Words: Guffaw – how and when?

what does guffaw look like?

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The word for this post is guffaw.  Why?  Because it sounded neat when I said it out loud, and because it felt like a challenge.  (Listen to the audio file at dictionary.com.)  A guffaw is one of those noises I can identify at an instinctual level, but I’m not sure how to describe one.  It’s almost a laugh crossed with a bellow that takes up more space and time than the world created for it. It creeps outside its allowed boundaries in a joyful or sarcastic way – almost like a bubble bursting into laughter, or is it outrage?

I find it hard to decide if a guffaw is that laugh gone out of control or a snort of derision that took on new dimensions. Maybe it’s both, but before I can use it with a character I feel like I need to define it.  Since the word has such a singular sense of presence all alone, I feel like it draws attention and takes up more space on the page when it’s used.

Charles wasn’t a very expressive man, so it took me utterly by surprise when he reacted to my story about the ship’s tragedy with a guffaw from the other side of the table.  I immediately questioned what had caused him to erupt in such an uncharacteristic way, taking a quick inventory of the other faces in the room.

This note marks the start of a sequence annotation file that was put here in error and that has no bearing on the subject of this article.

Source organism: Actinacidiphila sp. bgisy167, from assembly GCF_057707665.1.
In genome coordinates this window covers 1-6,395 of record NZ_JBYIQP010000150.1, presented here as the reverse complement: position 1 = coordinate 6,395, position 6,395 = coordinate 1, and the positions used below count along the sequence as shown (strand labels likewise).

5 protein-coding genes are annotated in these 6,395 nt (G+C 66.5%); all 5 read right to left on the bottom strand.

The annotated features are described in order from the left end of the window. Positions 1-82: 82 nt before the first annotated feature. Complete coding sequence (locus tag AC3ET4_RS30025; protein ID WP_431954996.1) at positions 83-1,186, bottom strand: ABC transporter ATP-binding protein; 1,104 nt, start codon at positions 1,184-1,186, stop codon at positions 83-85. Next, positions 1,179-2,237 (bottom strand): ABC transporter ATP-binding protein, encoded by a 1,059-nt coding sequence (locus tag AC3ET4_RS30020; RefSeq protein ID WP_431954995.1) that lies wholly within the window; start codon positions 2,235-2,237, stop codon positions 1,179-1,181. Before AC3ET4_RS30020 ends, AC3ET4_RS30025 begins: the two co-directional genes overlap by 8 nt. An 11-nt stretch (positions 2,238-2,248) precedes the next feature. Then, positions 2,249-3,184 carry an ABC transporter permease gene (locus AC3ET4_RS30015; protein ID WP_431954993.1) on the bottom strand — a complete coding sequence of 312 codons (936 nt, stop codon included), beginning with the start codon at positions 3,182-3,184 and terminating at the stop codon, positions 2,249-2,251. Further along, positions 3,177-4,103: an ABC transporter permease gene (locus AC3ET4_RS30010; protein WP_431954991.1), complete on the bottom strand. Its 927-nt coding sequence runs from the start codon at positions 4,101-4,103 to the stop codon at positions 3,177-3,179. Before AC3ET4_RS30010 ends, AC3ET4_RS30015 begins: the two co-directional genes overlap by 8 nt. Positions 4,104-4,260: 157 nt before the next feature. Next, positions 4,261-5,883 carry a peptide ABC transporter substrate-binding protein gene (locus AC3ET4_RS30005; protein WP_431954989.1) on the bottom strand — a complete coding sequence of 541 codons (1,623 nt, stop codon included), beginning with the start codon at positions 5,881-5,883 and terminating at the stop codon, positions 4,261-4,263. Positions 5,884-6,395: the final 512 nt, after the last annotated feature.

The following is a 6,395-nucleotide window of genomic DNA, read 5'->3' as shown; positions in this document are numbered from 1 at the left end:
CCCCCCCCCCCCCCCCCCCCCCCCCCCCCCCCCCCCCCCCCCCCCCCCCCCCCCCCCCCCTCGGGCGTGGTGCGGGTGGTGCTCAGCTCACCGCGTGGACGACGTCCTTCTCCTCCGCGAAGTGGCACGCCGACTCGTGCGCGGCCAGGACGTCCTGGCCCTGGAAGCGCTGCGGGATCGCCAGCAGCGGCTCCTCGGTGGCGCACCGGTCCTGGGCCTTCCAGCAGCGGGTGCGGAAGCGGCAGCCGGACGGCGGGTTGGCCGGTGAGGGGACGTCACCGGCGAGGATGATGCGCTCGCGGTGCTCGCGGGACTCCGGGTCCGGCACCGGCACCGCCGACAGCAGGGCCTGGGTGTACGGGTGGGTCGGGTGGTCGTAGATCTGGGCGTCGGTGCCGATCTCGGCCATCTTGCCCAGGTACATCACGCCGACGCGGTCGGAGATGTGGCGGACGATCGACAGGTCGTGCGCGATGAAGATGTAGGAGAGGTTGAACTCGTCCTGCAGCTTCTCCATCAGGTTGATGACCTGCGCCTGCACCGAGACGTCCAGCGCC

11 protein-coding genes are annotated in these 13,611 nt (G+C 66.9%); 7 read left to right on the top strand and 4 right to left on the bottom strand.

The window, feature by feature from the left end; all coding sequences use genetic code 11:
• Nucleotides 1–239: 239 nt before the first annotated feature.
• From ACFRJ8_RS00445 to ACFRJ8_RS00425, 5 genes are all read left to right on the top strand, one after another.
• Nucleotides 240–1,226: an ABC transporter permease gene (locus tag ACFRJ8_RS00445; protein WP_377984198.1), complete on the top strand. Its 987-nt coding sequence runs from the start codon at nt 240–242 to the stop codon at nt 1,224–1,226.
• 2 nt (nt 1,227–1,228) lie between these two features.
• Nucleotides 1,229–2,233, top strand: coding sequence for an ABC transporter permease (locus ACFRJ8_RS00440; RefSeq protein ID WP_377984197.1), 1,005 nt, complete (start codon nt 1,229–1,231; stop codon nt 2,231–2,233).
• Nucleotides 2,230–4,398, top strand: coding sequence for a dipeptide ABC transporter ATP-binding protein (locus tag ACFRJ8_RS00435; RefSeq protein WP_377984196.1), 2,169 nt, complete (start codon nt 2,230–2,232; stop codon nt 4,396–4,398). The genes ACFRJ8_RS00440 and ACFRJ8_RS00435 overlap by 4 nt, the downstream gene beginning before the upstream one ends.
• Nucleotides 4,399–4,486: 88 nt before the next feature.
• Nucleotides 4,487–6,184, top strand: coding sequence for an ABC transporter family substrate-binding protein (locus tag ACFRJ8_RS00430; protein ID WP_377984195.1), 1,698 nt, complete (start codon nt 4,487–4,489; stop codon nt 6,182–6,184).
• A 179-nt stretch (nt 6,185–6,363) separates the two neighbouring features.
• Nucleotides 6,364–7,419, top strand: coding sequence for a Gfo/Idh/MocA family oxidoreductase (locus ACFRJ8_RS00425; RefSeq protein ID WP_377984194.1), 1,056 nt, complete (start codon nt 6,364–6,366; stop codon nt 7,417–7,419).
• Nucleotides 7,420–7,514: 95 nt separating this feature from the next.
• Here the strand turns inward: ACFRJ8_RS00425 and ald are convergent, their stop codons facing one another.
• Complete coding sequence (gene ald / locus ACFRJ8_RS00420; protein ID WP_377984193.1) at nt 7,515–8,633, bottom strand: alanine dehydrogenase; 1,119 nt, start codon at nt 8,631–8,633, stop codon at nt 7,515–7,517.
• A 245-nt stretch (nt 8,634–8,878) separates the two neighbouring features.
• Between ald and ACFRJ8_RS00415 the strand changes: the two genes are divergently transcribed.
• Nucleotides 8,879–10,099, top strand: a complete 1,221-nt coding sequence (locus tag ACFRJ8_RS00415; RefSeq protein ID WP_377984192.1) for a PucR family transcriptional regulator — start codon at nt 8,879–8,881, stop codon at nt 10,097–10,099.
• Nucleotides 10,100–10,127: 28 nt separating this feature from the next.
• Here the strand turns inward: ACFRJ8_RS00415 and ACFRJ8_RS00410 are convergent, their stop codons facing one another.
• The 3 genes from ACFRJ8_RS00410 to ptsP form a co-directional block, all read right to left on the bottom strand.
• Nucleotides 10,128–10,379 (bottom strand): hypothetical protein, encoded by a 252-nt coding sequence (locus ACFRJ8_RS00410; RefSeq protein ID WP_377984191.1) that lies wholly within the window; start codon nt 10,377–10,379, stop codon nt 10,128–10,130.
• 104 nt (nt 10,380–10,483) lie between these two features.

Question is – do we like Charles at this point?  Is he a jerk for laughing about a tragedy?  Or is he more clever than you and I, finding something in my tale to be a sham and he’s going to expose me for a charlatan so that his guffaw is almost glee?  Does he have insider news so he’s responding to the fact that my story is all wrong, the tragedy was a rumor in bad taste, and the ship docked safely at port while the guests slugged back martinis in the state room?  Maybe his next step is to reassure me that nothing bad happened at all.
I can see each of these as a possibility, so I feel I need to set a precedent before allowing a character to let loose with a guffaw so that I don’t confuse a reader down the line by using it multiple ways.

Do you have any words that particularly perplex you?  What’s your take on guffaw?  Do you guffaw?  Can you record it for me?

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1 comment for “Words: Guffaw – how and when?

  1. October 31 at 5:00 am

    I always thought of a guffaw as a very loud and sudden laugh that hits the air with force. As if a laugh could be like thunder. It could be that someone was so caught off guard with something hilarious or it could be a laughter in derision of another. The nature of the guffaw is dependent on the one laughing. That’s how I’ve always seen it. So, other textual clues could signify to the reader what kind of a guffaw that Charles is issuing forth from his chest and lungs. OR maybe you as the narrator want to purposely keep it ambiguous – the nature of his guffaw because you don’t want the reader to fully know what Charles is capable of, keep him mysterious. OR maybe you are writing as a purposeful “unreliable narrator”. So many possibilities. So many different interpretations. Isn’t that what makes literature so much fun?